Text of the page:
Behind the doors of Masters Gallery is a tradition of knowledge and passion that goes back to its founding in 1976, a block away from its current downtown location on 4th Street S.W. As one of the most prominent art dealers in Calgary, Masters has played an integral role in shaping the community’s appreciation for art and culture for almost 50 years.
Like the art on its walls, a certain charm and charisma seem to be a stock-in-trade for the owners of Masters — a natural inclination to understand and explain works of art, an unerring eye for talent, and the invaluable gift of making you feel welcome and comfortable with whatever you are discovering in the treasure chest that is the gallery.
It all began with Peter Ohler and his eclectic passions — a poet, he was also a football quarterback with the B.C. Lions, and won the Grey Cup in 1964. In the early ʼ70s, he moved to Calgary to start an art gallery, Fine Arts and Books, in Mission. In time, he developed an excellent reputation in Alberta, thanks to his keen interest in historic Canadian artworks. He came into possession of a catalogue from the National Gallery of Canada and started promoting artists in its collection, like Janet Mitchell and Marion Nicoll, when they were still relatively unknown.
Eventually his path crossed with Rod Green. Rod had a degree in Zoology and spent a lot of time hiking in the Rockies with his young family and studying water samples from its rivers and lakes — exploring the same region that served as inspiration for the Group of Seven and generations of artists. When Rod noticed a Masters Gallery ad he visited the gallery and met Peter. They clicked immediately. One day on another visit Peter was called away from the gallery and asked Rod if he could mind the shop in his absence. When Peter had returned a half-hour later Rod had sold two watercolours by F.M. Bell Smith. Peter then famously said, “Young man, would you like a job?”
In the early ’80s during a downturn in the Calgary economy, Peter returned to British Columbia and Rod became a partner in the Gallery. From 1987 until 2017, Rod ran the Gallery with Peter’s son Peter Ohler Jr. and together they built a robust clientele and many important private collections. When Rod retired in 2017, his son Ryan became partner and, eventually, sole owner of Masters Gallery.
Ryan had always been interested in imagery and the history of art and the recognition of a vocation came to him naturally. “At the University of Calgary, I studied the Italian Renaissance and Baroque period with Dr. David Bershad, who did for Italian art history in Calgary what my dad did for Canadian art,” he says. “Then I got my master’s degree in art history at University College of London, and spent time studying in Florence as part of my degree.”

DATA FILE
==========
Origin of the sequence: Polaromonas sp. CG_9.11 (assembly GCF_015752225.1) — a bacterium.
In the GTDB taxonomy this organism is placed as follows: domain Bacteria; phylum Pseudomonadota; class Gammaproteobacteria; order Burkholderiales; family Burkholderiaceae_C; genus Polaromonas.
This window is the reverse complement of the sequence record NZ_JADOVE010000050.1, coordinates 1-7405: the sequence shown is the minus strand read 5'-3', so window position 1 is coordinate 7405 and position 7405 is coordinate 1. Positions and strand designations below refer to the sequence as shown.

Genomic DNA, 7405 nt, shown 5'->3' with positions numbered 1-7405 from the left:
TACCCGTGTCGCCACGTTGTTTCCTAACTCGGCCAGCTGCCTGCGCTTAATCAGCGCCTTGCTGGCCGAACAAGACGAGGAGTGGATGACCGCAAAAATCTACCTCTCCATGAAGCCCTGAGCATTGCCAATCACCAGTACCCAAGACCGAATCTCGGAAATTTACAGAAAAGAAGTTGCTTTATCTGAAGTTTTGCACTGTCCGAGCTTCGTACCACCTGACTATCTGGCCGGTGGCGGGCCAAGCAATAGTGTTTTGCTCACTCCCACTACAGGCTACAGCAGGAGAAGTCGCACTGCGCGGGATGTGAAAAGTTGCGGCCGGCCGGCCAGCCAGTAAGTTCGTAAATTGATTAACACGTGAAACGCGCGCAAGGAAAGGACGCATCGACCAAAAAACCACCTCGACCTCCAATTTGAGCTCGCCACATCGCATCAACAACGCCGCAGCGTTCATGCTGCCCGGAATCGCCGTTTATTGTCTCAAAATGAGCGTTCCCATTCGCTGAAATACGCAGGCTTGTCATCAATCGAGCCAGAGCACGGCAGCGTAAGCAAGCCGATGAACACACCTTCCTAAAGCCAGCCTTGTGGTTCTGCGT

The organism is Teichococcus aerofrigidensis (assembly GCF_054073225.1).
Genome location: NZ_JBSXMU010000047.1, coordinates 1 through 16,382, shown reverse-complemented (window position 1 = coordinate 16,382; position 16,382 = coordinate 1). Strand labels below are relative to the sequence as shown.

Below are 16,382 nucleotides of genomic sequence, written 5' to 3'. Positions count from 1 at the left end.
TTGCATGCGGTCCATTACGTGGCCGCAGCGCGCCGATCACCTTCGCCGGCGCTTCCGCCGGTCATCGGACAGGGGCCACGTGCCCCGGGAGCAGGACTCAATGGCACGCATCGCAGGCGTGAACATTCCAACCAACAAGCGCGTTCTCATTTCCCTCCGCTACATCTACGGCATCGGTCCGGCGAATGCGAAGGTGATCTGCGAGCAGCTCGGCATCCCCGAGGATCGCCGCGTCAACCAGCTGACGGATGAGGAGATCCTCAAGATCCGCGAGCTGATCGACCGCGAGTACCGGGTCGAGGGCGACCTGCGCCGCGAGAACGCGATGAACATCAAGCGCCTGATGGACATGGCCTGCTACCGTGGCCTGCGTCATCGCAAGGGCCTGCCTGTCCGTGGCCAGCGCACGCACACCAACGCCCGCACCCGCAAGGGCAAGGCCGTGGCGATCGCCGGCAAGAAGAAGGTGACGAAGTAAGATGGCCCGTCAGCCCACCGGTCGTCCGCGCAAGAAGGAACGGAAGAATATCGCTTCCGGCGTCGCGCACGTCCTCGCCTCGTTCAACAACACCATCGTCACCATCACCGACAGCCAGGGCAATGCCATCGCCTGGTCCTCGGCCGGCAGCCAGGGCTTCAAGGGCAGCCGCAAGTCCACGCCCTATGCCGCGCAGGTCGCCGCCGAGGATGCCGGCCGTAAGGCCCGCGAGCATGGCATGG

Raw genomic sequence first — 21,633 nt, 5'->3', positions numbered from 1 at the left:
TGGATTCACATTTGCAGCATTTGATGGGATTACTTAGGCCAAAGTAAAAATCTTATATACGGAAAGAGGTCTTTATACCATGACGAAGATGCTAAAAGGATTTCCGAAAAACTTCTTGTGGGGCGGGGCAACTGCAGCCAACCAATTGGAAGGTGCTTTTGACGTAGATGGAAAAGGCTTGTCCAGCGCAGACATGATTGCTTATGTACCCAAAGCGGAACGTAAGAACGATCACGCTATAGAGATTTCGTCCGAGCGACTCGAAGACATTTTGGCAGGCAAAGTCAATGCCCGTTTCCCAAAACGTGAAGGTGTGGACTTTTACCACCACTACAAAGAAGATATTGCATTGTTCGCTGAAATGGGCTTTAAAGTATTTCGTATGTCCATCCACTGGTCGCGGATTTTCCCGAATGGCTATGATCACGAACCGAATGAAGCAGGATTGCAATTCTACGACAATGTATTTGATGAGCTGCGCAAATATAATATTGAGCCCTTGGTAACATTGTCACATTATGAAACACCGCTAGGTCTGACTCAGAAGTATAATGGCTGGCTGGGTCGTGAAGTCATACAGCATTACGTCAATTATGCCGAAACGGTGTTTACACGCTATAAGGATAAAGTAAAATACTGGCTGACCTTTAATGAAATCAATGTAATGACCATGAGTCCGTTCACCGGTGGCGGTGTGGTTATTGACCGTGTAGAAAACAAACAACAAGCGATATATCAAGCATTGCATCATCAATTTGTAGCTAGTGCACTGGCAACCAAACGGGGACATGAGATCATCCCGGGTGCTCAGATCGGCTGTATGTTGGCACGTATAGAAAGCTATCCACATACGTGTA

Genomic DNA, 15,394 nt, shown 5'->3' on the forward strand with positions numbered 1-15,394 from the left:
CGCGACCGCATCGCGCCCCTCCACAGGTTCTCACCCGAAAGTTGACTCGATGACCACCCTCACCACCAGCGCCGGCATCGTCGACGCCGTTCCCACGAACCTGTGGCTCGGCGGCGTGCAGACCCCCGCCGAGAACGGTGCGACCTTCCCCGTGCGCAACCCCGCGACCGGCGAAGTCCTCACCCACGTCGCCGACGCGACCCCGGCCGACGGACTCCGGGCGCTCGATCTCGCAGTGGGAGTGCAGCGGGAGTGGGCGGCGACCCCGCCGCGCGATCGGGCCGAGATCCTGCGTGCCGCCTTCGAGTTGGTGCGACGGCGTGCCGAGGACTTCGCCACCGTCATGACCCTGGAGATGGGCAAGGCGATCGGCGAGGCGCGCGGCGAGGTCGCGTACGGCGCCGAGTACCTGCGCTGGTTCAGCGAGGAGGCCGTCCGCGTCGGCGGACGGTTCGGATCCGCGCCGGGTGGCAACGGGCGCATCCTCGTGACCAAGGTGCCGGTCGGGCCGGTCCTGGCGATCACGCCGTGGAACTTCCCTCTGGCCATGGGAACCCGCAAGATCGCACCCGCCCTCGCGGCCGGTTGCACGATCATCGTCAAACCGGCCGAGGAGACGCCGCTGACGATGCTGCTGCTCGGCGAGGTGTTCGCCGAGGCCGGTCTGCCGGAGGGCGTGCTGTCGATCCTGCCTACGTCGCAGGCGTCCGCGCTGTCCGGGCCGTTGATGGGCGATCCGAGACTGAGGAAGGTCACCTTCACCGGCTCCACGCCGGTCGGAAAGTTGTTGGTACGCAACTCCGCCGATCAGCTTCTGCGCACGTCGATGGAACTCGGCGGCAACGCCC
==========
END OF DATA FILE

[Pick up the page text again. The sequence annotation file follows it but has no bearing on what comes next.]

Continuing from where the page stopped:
Today, Masters Gallery has clients across Canada and abroad, and thanks to Ryan’s frequent travels and contacts in London, Paris, and Toronto, the Gallery has reached an internationally recognized status. When the National Gallery of Canada was launching the European tour of ‘Impressionism in Canada: New Horizons,’ Ryan was pleased to be a sponsor of the exhibition and was honoured to be invited to attend the opening in Munich at the Kunsthalle Museum. The Canadian exhibition toured three European cities, Munich, Lausanne, and Montpellier, and was a tremendous success.
Ryan is a member of the Friends of Dulwich Picture Gallery and, since 2020, a member of the Glenbow Museum Board of Directors. Under Ryan’s leadership, the Gallery has partnered with the Calgary Board of Education in ‘Young Masters,’ an educational program that makes the gallery accessible to children. “So many kids are not exposed to the arts, and it’s great to invite them here to have fun and learn about visual arts,” he says. During the pandemic, Ryan developed the ‘Art Stories’ project, which offers free virtual art talks with eminent art scholars on a number of different topics related to Canadian art.
Music completes Masters Gallery’s vision of its role in promoting the arts in the community. Ryan recalls his father’s longtime commitment to the philanthropic role of the Gallery, and his support of institutions across the country interested in Canadian art. Masters Gallery has supported the Calgary Philharmonic Orchestra since 1999 in a number of creative ways — during the recent Cork and Canvas fundraiser, Ryan gave an enlightening art talk about the Group of Seven. Ryan’s welcoming approach and passion for sharing his knowledge and enthusiasm for art resonates with what has been the Masters Gallery credo for more than 50 years: “Art need not be intimidating and it need not break the bank.”